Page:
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India makes tobacco warnings mandatory for streaming sites

India makes tobacco warnings mandatory for streaming sites
A man smokes next to a cigarette advertisement hung on a tree at a marketplace in New Delhi, India on May 3, 2017.
PHOTO: Reuters

BENGALURU/NEW DELHI - India unveiled guidelines on Wednesday (May 31) requiring streaming platforms such as Netflix and Amazon Prime Video to display prominent warnings about smoking and other forms of tobacco use while airing shows with such scenes.

While film and television certification bodies already moderate public content in India, its laws have few provisions to censor content on popular online platforms.

The Cigarettes and other Tobacco Products Amendment Rules, 2023 made it mandatory for such platforms to display "anti-tobacco health spots" of at least 30 seconds each at the start and middle of a programme, a notice from the health ministry showed.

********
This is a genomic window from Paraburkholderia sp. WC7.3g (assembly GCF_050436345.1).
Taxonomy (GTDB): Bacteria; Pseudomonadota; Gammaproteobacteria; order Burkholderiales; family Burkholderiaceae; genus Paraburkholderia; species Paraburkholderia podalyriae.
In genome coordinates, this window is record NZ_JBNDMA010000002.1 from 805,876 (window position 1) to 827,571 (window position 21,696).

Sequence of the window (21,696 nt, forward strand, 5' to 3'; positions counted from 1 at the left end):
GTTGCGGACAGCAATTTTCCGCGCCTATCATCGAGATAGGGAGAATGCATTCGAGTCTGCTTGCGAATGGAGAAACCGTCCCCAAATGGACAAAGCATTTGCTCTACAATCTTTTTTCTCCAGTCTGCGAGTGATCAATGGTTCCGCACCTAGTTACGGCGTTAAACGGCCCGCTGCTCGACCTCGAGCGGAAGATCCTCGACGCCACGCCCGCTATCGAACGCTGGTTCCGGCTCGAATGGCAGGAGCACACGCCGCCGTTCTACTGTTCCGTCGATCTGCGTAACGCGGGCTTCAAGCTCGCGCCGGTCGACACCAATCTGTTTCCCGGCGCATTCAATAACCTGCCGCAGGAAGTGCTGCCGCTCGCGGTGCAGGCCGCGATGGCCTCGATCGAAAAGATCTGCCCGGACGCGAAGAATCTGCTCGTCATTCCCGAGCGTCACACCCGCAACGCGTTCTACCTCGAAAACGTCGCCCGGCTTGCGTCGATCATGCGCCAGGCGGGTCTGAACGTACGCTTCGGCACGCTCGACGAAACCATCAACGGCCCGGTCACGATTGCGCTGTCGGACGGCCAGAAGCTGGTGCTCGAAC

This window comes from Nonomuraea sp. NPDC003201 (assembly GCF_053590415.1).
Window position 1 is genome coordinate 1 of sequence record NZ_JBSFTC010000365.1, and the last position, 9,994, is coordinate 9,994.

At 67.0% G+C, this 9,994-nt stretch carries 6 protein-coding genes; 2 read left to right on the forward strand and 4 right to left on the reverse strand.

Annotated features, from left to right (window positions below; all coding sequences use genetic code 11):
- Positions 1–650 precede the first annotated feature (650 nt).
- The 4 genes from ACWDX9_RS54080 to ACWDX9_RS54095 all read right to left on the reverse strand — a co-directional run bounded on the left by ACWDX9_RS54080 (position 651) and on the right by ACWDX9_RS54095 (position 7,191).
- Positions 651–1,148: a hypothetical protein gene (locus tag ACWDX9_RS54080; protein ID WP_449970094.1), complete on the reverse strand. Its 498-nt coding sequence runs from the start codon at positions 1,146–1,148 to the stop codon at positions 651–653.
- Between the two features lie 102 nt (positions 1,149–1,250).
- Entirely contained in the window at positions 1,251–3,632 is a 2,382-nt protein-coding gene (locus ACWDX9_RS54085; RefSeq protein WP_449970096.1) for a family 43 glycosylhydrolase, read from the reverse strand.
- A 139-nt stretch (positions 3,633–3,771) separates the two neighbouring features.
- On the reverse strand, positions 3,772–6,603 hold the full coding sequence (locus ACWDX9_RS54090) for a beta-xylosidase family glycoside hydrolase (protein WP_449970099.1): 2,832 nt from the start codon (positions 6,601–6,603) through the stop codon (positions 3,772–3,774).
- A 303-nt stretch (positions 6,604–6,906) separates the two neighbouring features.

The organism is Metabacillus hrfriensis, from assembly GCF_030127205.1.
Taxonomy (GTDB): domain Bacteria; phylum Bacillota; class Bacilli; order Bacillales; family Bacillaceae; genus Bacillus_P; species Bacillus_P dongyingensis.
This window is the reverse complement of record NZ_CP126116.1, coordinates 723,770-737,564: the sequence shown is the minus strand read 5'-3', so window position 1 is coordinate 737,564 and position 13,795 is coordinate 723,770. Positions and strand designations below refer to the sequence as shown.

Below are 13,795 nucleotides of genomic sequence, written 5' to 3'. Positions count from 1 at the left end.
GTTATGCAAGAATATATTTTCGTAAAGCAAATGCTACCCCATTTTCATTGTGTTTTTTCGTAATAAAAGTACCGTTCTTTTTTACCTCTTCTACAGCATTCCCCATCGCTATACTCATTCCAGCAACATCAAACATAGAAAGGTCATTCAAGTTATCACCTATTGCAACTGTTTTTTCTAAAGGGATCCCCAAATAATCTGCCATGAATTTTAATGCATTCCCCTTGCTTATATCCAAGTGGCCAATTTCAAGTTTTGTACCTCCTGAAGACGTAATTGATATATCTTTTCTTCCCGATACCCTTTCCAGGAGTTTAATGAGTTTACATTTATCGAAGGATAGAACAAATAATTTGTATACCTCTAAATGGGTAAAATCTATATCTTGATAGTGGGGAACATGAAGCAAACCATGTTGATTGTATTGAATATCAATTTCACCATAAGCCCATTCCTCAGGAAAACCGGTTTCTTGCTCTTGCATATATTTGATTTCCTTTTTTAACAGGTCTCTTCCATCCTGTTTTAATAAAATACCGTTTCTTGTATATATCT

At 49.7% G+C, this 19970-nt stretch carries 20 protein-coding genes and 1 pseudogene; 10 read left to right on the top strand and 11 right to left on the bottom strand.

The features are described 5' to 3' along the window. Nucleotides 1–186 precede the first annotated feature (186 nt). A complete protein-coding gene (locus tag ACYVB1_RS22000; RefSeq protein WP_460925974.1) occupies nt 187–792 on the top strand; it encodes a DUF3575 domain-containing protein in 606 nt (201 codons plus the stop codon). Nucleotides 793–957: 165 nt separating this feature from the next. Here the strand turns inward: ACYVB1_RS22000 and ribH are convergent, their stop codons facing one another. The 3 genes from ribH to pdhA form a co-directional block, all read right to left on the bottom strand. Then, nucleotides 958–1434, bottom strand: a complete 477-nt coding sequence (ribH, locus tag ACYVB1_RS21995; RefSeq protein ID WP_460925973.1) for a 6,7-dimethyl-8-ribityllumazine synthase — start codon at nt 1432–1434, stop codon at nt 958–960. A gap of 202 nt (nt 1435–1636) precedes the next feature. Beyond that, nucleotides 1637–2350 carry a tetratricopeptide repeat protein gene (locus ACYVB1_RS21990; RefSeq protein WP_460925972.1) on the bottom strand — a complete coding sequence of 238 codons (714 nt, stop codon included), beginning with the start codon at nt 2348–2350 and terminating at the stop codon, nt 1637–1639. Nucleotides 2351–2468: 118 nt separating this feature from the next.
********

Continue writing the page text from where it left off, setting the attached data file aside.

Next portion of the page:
The new rules also made it compulsory for the platforms to display an anti-tobacco health warning as a "static message" at the bottom of the screen while displaying tobacco products on screen. It also mandated audio-visual disclaimers about the ill-effects of tobacco use.

The stringent laws come after a survey by the World Health Organisation found that nearly 267 million Indians of age 15 and above consume tobacco.

"India's new regulations will ensure that streaming services are not the next vehicle for Big Tobacco's aggressive targeting of Indian youth," said Yolonda Richardson, an executive from non-profit group Campaign for Tobacco-Free Kids.

The amendment further states that the federal government will take suo moto action against streaming sites if they fail to adhere to the new rules.

Netflix and Amazon Prime Video and trade group Internet & Mobile Association of India (IAMAI), which represents the interests of several streaming websites, did not immediately respond to Reuters' request for comment.

The tough rules come years after court cases and complaints filed to the police alleged that some content on streaming platforms was obscene or insulted religious sentiment.

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